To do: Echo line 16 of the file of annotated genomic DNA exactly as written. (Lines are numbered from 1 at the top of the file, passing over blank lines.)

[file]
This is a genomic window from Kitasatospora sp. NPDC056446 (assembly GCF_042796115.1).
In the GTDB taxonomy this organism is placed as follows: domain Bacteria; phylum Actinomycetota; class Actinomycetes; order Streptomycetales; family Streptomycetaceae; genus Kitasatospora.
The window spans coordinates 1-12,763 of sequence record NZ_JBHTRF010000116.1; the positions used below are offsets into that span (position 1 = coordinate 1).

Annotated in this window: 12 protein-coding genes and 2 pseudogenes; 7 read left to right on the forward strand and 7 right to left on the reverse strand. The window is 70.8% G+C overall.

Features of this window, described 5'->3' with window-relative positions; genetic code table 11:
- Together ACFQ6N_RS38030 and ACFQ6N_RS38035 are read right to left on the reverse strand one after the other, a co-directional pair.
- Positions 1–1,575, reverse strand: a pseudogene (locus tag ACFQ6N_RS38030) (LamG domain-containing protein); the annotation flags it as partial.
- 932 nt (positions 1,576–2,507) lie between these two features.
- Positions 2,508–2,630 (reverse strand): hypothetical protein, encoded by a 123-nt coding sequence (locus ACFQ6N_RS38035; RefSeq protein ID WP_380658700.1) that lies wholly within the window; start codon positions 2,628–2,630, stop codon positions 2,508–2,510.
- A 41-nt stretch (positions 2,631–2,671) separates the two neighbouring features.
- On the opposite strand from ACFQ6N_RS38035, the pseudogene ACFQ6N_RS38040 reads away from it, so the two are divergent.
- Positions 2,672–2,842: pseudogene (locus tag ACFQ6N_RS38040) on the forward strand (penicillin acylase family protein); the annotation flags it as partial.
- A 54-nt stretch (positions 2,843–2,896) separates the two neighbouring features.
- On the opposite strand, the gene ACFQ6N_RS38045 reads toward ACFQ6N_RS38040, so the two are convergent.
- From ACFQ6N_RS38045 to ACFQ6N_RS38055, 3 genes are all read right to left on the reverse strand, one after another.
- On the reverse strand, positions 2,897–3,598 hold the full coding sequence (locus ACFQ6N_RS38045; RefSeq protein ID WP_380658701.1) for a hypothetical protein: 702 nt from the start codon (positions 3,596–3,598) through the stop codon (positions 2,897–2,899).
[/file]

- On the reverse strand, positions 2,897–3,598 hold the full coding sequence (locus ACFQ6N_RS38045; RefSeq protein ID WP_380658701.1) for a hypothetical protein: 702 nt from the start codon (positions 3,596–3,598) through the stop codon (positions 2,897–2,899).